Trading on White Noise and Lead-Lag Relationsp. 126
Lead-Lag Effects and Nonsynchronous Tradingp. 127
A Positively Dependent Common Factor and the Bid-Ask Spreadp. 130
An Empirical Appraisal of Overreactionp. 132
Long Horizons Versus Short Horizonsp. 140
Conclusionp. 142
p. 143
Long-Term Memory in Stock Market Pricesp. 147
Introductionp. 147
Long-Range Versus Short-Range Dependencep. 149
The Null Hypothesisp. 149
Long-Range Dependent Alternativesp. 152
The Rescaled Range Statisticp. 155
The Modified R/S Statisticp. 158
The Asymptotic Distribution of Q[subscript n]p. 160
The Relation Between Q[subscript n] and Q[subscript n]p. 161
The Behavior of Q[subscript n] Under Long Memory Alternativesp. 163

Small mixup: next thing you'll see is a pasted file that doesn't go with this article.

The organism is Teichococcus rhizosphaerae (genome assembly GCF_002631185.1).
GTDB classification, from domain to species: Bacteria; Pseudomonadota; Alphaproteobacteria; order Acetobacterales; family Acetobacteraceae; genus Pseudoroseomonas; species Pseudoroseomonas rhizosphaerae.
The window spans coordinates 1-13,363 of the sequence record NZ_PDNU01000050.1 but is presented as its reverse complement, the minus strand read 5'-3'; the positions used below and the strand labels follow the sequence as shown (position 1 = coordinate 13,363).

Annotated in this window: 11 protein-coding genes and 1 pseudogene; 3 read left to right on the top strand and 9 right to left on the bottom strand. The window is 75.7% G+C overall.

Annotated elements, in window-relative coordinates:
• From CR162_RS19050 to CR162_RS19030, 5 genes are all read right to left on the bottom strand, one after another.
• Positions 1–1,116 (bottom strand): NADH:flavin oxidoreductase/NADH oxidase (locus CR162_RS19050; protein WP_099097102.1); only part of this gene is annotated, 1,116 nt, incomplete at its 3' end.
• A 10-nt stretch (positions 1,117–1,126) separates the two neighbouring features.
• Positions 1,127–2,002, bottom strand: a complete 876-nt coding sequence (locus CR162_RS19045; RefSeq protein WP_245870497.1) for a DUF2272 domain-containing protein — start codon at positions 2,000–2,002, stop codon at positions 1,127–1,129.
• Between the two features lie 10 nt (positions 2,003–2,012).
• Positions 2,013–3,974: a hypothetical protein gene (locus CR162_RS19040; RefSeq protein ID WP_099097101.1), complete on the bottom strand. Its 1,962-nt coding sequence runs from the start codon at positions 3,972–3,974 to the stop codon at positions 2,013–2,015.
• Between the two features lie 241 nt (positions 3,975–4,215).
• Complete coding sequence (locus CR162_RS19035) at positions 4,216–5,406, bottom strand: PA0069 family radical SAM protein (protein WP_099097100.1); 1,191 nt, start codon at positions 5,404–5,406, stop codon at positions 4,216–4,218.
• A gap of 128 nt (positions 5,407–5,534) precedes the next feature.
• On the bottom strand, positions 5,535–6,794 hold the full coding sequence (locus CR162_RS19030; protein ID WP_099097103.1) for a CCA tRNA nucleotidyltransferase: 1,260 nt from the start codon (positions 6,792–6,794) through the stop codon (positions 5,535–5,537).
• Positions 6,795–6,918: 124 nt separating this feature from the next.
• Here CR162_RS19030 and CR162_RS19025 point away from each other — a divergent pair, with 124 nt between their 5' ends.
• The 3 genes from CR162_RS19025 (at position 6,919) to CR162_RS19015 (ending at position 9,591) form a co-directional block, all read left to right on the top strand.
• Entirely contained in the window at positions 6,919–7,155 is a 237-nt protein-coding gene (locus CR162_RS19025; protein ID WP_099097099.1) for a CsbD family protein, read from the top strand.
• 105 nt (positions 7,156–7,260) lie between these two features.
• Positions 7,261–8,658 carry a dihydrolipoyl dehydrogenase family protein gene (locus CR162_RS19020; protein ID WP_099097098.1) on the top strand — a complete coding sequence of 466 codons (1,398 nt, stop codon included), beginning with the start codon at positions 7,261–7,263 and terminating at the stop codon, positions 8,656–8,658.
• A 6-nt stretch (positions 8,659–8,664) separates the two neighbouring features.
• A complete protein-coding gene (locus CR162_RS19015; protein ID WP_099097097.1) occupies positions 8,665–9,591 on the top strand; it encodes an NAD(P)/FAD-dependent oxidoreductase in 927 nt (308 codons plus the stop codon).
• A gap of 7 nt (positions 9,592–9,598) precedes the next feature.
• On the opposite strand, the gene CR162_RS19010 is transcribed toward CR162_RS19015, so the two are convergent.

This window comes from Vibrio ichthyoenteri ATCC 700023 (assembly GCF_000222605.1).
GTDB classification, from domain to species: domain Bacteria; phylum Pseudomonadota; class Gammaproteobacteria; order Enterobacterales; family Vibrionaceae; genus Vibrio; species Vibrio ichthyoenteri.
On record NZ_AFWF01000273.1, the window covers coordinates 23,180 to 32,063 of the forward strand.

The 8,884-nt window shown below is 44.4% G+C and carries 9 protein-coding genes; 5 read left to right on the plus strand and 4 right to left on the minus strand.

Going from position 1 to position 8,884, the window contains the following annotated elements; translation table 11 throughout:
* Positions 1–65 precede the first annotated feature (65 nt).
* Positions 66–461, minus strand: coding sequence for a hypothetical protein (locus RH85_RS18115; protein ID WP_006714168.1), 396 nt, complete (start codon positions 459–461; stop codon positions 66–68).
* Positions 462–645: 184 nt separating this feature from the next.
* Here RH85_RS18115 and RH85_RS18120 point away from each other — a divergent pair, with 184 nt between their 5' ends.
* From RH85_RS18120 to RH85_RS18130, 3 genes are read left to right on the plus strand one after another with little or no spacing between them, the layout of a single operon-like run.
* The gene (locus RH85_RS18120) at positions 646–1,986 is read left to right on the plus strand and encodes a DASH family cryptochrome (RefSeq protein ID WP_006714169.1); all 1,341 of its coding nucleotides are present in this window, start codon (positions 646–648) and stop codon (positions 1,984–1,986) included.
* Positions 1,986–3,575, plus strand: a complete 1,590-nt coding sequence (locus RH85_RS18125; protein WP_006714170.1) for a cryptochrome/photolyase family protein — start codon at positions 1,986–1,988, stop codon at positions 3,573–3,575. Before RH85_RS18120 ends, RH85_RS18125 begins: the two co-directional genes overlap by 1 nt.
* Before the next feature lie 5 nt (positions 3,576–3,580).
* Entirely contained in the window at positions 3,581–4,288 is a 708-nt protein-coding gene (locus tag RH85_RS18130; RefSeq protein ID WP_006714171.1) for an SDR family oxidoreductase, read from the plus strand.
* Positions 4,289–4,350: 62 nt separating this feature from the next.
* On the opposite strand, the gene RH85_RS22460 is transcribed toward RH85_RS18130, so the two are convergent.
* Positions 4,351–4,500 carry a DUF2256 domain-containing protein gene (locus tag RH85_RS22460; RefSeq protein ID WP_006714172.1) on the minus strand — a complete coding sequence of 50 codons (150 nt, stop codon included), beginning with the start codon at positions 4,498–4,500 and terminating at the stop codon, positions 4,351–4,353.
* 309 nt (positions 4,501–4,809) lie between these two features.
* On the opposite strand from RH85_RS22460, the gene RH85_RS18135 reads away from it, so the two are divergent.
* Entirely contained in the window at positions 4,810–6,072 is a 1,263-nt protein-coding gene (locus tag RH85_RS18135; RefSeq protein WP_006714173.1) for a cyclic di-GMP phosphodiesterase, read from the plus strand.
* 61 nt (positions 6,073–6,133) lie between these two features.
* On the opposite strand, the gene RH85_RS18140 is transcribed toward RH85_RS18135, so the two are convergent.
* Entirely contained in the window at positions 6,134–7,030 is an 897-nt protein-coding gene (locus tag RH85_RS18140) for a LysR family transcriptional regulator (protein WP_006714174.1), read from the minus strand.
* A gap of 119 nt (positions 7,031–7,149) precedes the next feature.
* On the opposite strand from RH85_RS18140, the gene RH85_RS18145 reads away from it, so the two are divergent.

R/S Analysis for Stock Market Returnsp. 165
The Evidence for Weekly and Monthly Returnsp. 166
Size and Powerp. 171
The Size of the R/S Testp. 171
Power Against Fractionally-Differenced Alternativesp. 174
Conclusionp. 179
Proof of Theoremsp. 181
p. 185
Multifactor Models Do Not Explain Deviations from the CAPMp. 189
Introductionp. 189
Linear Pricing Models, Mean-Variance Analysis, and the Optimal Orthogonal Portfoliop. 192
Squared Sharpe Measuresp. 195
Implications for Risk-Based Versus Nonrisk-Based Alternativesp. 196
Zero Intercept F-Testp. 197
Testing Approachp. 198
Estimation Approachp. 206
Asymptotic Arbitrage in Finite Economiesp. 208
Conclusionp. 212
Data-Snooping Biases in Tests of Financial Asset Pricing Modelsp. 213
Quantifying Data-Snooping Biases With Induced Order Statisticsp. 215
Asymptotic Properties of Induced Order Statisticsp. 216